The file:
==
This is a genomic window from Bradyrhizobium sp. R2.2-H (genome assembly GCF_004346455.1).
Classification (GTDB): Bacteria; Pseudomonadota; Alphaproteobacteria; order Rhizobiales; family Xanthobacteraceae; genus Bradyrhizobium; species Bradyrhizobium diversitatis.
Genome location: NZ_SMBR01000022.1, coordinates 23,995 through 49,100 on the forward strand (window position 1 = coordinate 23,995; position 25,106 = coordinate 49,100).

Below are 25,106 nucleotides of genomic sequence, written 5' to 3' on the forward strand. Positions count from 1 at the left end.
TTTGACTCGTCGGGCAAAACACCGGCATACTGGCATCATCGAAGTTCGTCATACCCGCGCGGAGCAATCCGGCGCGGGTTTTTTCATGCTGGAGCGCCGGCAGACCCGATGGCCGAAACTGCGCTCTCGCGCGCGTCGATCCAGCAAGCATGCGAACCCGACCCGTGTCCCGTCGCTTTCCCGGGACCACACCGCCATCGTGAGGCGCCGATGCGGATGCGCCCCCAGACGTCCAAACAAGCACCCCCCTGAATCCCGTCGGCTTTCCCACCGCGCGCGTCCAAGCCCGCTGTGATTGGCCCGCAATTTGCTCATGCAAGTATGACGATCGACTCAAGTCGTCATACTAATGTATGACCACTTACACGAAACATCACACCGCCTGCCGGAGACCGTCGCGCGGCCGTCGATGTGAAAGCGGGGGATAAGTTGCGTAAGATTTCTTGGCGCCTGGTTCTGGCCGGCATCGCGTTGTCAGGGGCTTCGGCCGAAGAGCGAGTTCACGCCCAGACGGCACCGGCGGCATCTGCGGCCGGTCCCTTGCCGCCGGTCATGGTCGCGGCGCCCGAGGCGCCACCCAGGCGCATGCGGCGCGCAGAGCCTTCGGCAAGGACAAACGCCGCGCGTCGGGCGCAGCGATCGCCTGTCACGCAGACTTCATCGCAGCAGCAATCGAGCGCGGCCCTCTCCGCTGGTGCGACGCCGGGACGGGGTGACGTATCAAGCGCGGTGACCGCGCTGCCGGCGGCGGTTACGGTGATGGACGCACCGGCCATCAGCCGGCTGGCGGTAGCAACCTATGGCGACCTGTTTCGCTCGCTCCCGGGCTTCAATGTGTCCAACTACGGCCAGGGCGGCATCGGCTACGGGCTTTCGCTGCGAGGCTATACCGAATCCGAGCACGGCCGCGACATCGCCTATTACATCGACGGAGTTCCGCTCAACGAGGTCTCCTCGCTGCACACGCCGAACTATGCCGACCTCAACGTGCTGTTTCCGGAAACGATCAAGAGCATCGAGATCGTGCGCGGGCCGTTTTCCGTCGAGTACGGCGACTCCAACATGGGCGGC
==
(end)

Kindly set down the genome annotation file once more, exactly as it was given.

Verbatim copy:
This is a genomic window from Bradyrhizobium sp. R2.2-H (genome assembly GCF_004346455.1).
Classification (GTDB): Bacteria; Pseudomonadota; Alphaproteobacteria; order Rhizobiales; family Xanthobacteraceae; genus Bradyrhizobium; species Bradyrhizobium diversitatis.
Genome location: NZ_SMBR01000022.1, coordinates 23,995 through 49,100 on the forward strand (window position 1 = coordinate 23,995; position 25,106 = coordinate 49,100).

Below are 25,106 nucleotides of genomic sequence, written 5' to 3' on the forward strand. Positions count from 1 at the left end.
TTTGACTCGTCGGGCAAAACACCGGCATACTGGCATCATCGAAGTTCGTCATACCCGCGCGGAGCAATCCGGCGCGGGTTTTTTCATGCTGGAGCGCCGGCAGACCCGATGGCCGAAACTGCGCTCTCGCGCGCGTCGATCCAGCAAGCATGCGAACCCGACCCGTGTCCCGTCGCTTTCCCGGGACCACACCGCCATCGTGAGGCGCCGATGCGGATGCGCCCCCAGACGTCCAAACAAGCACCCCCCTGAATCCCGTCGGCTTTCCCACCGCGCGCGTCCAAGCCCGCTGTGATTGGCCCGCAATTTGCTCATGCAAGTATGACGATCGACTCAAGTCGTCATACTAATGTATGACCACTTACACGAAACATCACACCGCCTGCCGGAGACCGTCGCGCGGCCGTCGATGTGAAAGCGGGGGATAAGTTGCGTAAGATTTCTTGGCGCCTGGTTCTGGCCGGCATCGCGTTGTCAGGGGCTTCGGCCGAAGAGCGAGTTCACGCCCAGACGGCACCGGCGGCATCTGCGGCCGGTCCCTTGCCGCCGGTCATGGTCGCGGCGCCCGAGGCGCCACCCAGGCGCATGCGGCGCGCAGAGCCTTCGGCAAGGACAAACGCCGCGCGTCGGGCGCAGCGATCGCCTGTCACGCAGACTTCATCGCAGCAGCAATCGAGCGCGGCCCTCTCCGCTGGTGCGACGCCGGGACGGGGTGACGTATCAAGCGCGGTGACCGCGCTGCCGGCGGCGGTTACGGTGATGGACGCACCGGCCATCAGCCGGCTGGCGGTAGCAACCTATGGCGACCTGTTTCGCTCGCTCCCGGGCTTCAATGTGTCCAACTACGGCCAGGGCGGCATCGGCTACGGGCTTTCGCTGCGAGGCTATACCGAATCCGAGCACGGCCGCGACATCGCCTATTACATCGACGGAGTTCCGCTCAACGAGGTCTCCTCGCTGCACACGCCGAACTATGCCGACCTCAACGTGCTGTTTCCGGAAACGATCAAGAGCATCGAGATCGTGCGCGGGCCGTTTTCCGTCGAGTACGGCGACTCCAACATGGGCGGC